24 March 2013

Favourite Books of 2012

I have historically done Top 10 lists for my favourite books of the year, ranking them in order for young adult and adult fiction. For book awards I've been shadowing I've also often done a ranking post of the shortlists. However, I am hereby officially abandoning ranking lists from my blog because they ignore the wonderful undefinable aspect of good books. Do you rank by sheer enjoyment? Or by literary worth? Or by how much it spoke to you? If it will get good reviews? If it will win the award it is shortlisted for? Do you put a book that was challenging and impressive above something that was fun and engaging?

I had started writing a Top 10 for 2012 but got stuck because I read so many wonderful books and so abandoned it but I'm now sad I didn't share what I loved (and goodness knows, the Internet needs more lists) so here is my favourite books of last year.

(Some of these books I didn't get round to writing a full review of, mainly those I read in the second half of the year whilst I was also beginning my MSc dissertation. If I have done a full review, clicking the title of the book will take you there. Reading some of them back, some books I have clearly grown more fond of in hindsight.)

Young Adult Fiction

My Name is Mina by David Almond: I adored this book and it has stuck with me since I read it. I think it got a little lost with A Monster Calls winning everything last year but this is a beautiful, charming and inspiring book that is wonderfully unique. Mina has become one of my absolute favourite children's book characters. 

The Fault in our Stars by John Green: Not exactly a surprising choice, but there's a reason this has been so popular - Green is an expert at just shoving you through all the feelings - I was a mess after reading this. It's two leads are particularly appealing as well. It is inspired a fervour for reading in my students that gets it extra points. 

Midwinterblood by Marcus Sedgwick: This is currently on the Carnegie shortlist (and I reckon in with a seriously good chance at winning). This is my favourite of Marcus' books so far and just glorious - intelligent and unexpected. I taught some lessons on this to Year 8 and the more I read it the more I was impressed and entranced by it.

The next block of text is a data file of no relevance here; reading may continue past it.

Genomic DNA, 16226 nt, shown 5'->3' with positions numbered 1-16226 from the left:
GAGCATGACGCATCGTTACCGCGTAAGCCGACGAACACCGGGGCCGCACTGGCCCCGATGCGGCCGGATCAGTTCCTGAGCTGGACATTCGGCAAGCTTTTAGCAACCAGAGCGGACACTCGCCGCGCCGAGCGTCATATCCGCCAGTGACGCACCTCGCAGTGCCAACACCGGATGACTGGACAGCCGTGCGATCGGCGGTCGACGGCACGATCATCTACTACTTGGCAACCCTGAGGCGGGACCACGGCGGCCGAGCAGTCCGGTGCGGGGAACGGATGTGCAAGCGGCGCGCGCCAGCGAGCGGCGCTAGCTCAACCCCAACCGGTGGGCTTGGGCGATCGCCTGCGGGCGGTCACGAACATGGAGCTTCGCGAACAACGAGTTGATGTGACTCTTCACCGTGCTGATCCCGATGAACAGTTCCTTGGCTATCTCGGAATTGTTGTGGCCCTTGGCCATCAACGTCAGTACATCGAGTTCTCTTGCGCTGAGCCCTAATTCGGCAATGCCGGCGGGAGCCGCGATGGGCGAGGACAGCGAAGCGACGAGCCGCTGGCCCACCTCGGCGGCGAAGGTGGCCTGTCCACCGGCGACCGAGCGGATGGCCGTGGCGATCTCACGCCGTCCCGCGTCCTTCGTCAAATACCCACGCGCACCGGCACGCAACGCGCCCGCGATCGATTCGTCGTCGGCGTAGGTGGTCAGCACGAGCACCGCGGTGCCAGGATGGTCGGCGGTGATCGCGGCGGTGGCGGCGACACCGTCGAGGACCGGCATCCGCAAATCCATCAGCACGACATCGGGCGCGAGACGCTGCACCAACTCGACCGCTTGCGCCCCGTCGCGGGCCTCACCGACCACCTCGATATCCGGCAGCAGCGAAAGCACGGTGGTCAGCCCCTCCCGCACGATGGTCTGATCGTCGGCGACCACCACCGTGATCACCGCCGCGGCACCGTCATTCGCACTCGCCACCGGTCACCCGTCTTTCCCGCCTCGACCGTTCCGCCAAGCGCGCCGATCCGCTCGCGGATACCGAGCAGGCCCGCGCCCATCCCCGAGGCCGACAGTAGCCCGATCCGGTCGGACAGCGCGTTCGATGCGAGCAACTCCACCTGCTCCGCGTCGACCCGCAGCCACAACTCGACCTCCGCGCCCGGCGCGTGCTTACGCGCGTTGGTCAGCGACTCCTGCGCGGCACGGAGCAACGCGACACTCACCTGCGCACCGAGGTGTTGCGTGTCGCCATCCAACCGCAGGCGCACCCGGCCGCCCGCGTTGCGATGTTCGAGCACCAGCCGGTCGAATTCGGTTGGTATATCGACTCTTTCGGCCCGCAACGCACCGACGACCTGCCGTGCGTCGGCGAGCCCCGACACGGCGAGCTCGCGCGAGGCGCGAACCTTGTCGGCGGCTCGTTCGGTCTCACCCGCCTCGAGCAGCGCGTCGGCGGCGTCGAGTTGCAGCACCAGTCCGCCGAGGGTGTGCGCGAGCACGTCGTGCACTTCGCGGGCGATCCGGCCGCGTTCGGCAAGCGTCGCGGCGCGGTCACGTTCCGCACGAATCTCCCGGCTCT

The Midnight Zoo by Sonya Hartnett: I read this because it was on the Carnegie shortlist last year and didn't really expect to like it as it's about animals and war but I was transported by this magical and heartbreaking story. Unexpectedly wonderful. 

The True Tale of the Monster Billy Dean by David Almond: This is different from everything else I have read and special because of that. Thought provoking and challenging, I was entranced by Billy's voice and am sad that it's challenging narrative has put some people off.

Adult Fiction

Bring up the Bodies by Hilary Mantel: The reason this has won, and is winning, all the prizes is because it's pretty much a perfect novel. Mantel's talent is staggering and I cannot wait to read The Mirror and the Light. For me this was far and away the strongest novel on the Booker shortlist (and I did read all of them, I even got through Umbrella eventually). She faces some stiff competition from Kate Atkinson's Life After Life on the current Women's Prize longlist though. 

Mr. Penumbra's 24-Hour Bookstore by Robin Sloan: I adored this. It was lovely to read a book that was so much fun but still beautifully written. I read it so quickly, carried along with the quirky plot full of a love of books, technology and people. Book lovers should read this and fall in love with it - it made me laugh out loud in joy.

The Orphan Master's Son by Adam Johnson: Such an intelligent, moving story that is both literary and readable. Pak Jun Do is such an engaging hero, I fell a little bit in love with him, and his story is tragic, brutal and yet uplifting and hopeful. 

The Teleportation Accident by Ned Beauman: I really wanted this Booker longlisted novel to make it onto the shortlist as it was so refreshing. Fun and irreverent, I loved the way it played with literary genres and never took itself too seriously. It made me laugh out loud and also has one of the most audaciously wonderful endings I've ever read.  

Instructions for a Heatwave by Maggie O'Farrell: I'm a big fan of Maggie O'Farrell and her new book doesn't disappoint - it's up there with After You'd Gone as my favourites. I was very grateful to get a proof of this from Publicity Books and loved immersing myself in her characteristic careful, melancholy prose and uncomfortably familiar characters. 

The Blue Book by A. L. Kennedy: This is a book I would find difficult to rank. I didn't exactly enjoy it but I was fascinated and hugely impressed by it. Uncomfortably intimate and intricately written with another very clever ending - one of the only books I have started reading again straight after I finished it.

Finally, these two books were not published in 2012 but I discovered them this year...

The Secret History by Donna Tartt: A favourite of a lot of people and I now know why - this was the first book I read last year and one of the best. I'm so excited to read her new book, Goldfinch.

Incendiary by Chris Cleave: This book destroyed me - I am in awe of it. It is dark and beautiful and really got inside my head. I was incredibly moved by it and instantly went out and bought all of Cleave's other books. There are passages in this book that gave me goosebumps through the sheer beauty of the way he puts words together.

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